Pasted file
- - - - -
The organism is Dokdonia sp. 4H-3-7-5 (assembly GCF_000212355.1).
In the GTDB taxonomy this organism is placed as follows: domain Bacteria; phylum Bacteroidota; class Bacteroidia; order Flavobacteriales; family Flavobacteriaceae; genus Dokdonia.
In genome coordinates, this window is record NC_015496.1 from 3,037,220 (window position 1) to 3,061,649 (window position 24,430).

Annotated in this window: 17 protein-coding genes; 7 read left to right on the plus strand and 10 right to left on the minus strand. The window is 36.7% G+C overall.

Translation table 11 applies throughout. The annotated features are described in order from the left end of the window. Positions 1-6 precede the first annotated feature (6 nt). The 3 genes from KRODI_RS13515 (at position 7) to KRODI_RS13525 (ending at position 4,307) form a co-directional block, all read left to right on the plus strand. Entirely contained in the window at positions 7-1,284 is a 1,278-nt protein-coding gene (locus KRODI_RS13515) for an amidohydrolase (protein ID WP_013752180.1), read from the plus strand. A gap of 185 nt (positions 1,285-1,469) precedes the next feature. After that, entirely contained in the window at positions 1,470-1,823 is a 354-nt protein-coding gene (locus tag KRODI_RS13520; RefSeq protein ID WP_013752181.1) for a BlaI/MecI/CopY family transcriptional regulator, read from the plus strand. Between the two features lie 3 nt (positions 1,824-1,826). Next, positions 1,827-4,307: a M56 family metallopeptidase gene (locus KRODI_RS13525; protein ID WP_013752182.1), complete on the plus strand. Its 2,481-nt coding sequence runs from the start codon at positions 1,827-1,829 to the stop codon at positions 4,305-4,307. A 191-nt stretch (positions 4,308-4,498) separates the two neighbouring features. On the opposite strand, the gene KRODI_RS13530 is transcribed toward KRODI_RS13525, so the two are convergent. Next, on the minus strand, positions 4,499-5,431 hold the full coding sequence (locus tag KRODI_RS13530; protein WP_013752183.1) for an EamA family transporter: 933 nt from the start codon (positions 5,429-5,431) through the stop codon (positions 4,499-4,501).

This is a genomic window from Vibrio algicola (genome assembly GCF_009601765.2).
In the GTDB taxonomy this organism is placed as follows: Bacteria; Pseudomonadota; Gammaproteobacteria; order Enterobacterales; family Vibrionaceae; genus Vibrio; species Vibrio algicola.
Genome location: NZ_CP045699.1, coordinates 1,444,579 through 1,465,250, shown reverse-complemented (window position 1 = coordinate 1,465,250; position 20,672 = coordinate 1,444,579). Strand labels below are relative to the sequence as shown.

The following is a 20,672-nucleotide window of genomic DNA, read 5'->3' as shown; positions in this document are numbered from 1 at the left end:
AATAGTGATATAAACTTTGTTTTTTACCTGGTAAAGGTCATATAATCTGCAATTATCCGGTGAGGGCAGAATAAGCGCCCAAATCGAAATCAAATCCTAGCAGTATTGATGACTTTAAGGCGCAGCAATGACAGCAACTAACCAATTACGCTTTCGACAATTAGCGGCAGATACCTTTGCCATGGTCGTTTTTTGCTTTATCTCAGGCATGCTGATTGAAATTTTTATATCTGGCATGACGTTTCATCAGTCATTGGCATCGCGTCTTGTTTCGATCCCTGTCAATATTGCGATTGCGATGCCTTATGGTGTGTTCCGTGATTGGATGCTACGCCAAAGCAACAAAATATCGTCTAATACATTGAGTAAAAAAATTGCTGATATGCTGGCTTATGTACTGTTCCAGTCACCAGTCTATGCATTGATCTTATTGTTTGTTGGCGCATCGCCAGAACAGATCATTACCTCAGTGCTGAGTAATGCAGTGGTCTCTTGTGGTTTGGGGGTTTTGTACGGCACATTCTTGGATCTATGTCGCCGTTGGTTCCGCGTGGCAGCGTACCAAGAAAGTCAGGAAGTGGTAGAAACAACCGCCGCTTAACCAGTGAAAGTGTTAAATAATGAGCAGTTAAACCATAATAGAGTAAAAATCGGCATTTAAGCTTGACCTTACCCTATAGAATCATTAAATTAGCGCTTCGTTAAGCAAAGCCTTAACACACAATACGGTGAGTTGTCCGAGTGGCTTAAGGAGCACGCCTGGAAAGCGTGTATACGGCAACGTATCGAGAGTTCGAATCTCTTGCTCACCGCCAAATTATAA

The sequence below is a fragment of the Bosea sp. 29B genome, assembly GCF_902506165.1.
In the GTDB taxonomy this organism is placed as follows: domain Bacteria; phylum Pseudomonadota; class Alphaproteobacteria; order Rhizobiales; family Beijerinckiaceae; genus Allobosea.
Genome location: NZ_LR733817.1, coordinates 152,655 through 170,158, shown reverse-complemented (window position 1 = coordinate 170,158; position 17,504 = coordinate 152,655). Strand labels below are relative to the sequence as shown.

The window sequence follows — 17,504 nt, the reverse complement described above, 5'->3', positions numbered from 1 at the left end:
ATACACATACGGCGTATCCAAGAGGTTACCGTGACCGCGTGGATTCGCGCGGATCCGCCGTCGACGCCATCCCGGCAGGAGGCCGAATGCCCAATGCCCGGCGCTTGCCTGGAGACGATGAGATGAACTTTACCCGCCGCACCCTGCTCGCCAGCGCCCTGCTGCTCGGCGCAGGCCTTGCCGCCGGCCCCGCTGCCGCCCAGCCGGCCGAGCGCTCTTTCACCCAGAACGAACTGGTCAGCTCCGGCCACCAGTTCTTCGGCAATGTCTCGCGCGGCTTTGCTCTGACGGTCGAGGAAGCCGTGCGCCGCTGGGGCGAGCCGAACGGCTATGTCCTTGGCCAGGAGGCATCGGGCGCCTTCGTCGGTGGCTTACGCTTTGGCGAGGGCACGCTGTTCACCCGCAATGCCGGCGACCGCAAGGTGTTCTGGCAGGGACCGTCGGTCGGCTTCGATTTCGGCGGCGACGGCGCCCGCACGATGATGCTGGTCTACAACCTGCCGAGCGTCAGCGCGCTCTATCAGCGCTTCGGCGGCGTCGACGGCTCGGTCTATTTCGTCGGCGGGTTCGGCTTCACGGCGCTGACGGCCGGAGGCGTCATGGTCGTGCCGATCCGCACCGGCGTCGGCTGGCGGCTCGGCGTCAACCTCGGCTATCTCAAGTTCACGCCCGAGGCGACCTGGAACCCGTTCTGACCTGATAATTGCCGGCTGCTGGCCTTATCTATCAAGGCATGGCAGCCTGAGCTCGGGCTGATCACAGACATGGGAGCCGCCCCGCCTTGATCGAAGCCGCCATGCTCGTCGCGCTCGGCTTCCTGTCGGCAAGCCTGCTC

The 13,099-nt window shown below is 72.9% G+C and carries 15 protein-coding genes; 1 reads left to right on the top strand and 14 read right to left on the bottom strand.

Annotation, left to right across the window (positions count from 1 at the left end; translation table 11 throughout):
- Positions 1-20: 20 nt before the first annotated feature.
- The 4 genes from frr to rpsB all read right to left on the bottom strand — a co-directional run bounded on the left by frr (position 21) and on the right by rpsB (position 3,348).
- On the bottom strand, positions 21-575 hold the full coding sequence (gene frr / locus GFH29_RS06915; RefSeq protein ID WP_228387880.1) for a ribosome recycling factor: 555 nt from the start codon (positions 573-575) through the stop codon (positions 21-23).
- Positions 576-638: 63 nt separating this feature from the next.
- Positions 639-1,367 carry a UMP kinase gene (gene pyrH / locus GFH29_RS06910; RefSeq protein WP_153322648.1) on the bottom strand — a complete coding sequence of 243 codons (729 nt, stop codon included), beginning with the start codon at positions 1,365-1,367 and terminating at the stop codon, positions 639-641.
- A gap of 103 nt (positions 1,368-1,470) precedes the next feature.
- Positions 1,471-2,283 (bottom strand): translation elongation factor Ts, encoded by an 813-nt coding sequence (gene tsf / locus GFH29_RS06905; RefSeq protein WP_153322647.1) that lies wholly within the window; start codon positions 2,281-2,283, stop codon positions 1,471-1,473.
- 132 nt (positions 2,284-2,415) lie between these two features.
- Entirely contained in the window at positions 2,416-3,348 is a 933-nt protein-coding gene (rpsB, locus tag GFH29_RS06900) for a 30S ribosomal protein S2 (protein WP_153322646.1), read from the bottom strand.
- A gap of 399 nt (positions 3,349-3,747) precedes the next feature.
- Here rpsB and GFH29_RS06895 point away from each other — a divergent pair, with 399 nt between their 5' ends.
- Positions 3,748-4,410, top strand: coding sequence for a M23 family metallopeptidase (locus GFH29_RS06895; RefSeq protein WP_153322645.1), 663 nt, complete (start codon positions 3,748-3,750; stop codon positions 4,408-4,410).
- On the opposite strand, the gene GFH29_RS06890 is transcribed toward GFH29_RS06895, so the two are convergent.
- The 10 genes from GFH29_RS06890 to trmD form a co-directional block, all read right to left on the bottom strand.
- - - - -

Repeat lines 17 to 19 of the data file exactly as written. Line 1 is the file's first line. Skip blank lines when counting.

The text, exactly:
Annotation, left to right across the window (positions count from 1 at the left end; translation table 11 throughout):
- Positions 1-20: 20 nt before the first annotated feature.
- The 4 genes from frr to rpsB all read right to left on the bottom strand — a co-directional run bounded on the left by frr (position 21) and on the right by rpsB (position 3,348).